Colonel Davies rose
to present a petition, which, he said, disclosed a case of great individual hardship. The petitioner was col. Allen, who, having served many years in the army, had at, untied the rank of lieutenant-colonel. In 1817, he was with his regiment, the 55th, in the island of Jersey, where he had some disagreement with general Bailey, who commanded the garrison there. General Bailey had accused him of making false returns, and that he should be suspended from the command of his regiment. It was impossible for col. Allen to submit to this imputation: he invited an investigation into his conduct; and this application having been disregarded by general Bailey, he wrote to head-quarters, preferring the same request. He heard nothing in reply for three months, when an order came down, not for the inquiry which he had sought, but for a court-martial, by which he was tried on three distinct charges: for making false returns; for trying men at drum-head courts-martial; and for having more men in the barracks than they ought to have contained. On the first charge, the sentence was tantamount to an acquittal; for, although the returns were technically incorrect, they had been pronounced not to be willfully false. On the second, he had been found guilty: but with the exception of the evidence not being reduced to writing, a court-martial at the drum-head was as satisfactory as a trial by any other method. The sentence was, that col. Allen should be placed 12 months lower on the list, and be reprimanded. The prince regent had been pleased to confirm this sentence, and had moreover ordered, as it appeared inconsistent with the well-being of the service that col. Allen should continue in com- 491 mand of the 55th regiment, that he should be allowed either to retire on half-pay, or to sell out. Now, this proceeding, by which the severity of a court-martial sentence had been increased, was altogether illegal. Whoever had advised that act, had done what was illegal. Owing to the alternative of retiring on half-pay which had been presented to col. Allen, he had not obtained the difference to which he would otherwise have been entitled. This had, therefore, the effect of imposing a pecuniary fine; and the crown had no power to do so. Col. Allen had, therefore, no alternative but to pray the interference of the House; and he trusted they would not, because he was a military man, deny him that justice which they would grant to the meanest subject in the realm. He complained not so much of the crown, as of the ministers of the crown; by whose illegal advice that injury had been done for which he now sought redress.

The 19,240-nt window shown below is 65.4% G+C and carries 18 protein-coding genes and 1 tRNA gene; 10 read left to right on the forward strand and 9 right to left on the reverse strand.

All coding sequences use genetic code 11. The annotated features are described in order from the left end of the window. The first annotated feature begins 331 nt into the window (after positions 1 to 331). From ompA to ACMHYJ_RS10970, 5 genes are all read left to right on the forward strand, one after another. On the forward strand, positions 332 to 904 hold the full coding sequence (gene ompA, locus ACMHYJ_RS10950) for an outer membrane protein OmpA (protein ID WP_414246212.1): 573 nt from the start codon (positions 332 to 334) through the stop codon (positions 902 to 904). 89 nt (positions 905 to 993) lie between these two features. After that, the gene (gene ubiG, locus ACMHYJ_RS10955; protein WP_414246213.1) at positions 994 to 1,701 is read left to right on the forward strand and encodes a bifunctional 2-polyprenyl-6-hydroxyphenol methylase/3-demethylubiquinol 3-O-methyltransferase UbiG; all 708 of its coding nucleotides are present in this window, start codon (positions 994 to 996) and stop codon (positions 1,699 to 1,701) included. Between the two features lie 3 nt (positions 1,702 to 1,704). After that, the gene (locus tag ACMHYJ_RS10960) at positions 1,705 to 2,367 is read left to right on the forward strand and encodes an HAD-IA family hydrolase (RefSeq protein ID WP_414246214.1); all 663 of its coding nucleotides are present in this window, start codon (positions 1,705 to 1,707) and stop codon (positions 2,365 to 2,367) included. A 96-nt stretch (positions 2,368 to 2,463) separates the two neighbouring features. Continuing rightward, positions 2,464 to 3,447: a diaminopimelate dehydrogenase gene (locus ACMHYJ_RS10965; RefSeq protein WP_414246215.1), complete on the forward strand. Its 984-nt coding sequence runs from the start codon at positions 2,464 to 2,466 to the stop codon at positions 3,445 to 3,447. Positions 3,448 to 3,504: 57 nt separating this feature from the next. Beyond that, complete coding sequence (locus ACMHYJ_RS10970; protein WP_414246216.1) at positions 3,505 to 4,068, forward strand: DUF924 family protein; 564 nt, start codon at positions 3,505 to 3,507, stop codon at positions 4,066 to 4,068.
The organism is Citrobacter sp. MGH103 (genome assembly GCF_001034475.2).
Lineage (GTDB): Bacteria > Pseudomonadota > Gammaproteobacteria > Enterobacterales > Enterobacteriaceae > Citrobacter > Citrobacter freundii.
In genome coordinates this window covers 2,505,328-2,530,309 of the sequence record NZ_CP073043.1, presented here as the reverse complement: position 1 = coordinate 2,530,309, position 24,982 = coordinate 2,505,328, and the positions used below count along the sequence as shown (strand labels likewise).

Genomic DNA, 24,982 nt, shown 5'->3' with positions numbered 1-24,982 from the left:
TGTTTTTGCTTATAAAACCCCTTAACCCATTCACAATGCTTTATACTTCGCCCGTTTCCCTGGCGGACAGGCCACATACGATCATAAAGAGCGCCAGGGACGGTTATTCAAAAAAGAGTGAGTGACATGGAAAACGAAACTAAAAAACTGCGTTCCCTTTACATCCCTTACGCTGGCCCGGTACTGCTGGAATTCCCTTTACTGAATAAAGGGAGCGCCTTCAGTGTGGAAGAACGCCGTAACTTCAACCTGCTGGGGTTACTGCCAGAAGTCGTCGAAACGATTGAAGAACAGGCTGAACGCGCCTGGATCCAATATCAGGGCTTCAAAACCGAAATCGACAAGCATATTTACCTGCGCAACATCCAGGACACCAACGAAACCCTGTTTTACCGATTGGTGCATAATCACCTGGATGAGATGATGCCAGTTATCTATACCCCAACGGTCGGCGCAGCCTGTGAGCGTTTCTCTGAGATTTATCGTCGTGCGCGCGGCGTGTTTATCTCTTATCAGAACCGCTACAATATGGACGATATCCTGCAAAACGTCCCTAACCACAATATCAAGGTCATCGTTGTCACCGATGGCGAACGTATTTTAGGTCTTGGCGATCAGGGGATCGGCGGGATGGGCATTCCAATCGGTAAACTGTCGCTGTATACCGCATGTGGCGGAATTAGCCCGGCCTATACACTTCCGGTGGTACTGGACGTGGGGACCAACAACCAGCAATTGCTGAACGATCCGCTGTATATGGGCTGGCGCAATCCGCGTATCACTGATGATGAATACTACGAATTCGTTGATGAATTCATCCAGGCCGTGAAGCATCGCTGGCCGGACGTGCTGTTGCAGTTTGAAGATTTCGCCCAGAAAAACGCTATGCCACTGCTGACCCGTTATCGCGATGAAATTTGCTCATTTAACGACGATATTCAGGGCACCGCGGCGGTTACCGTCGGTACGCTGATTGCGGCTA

§ Lord Palmerston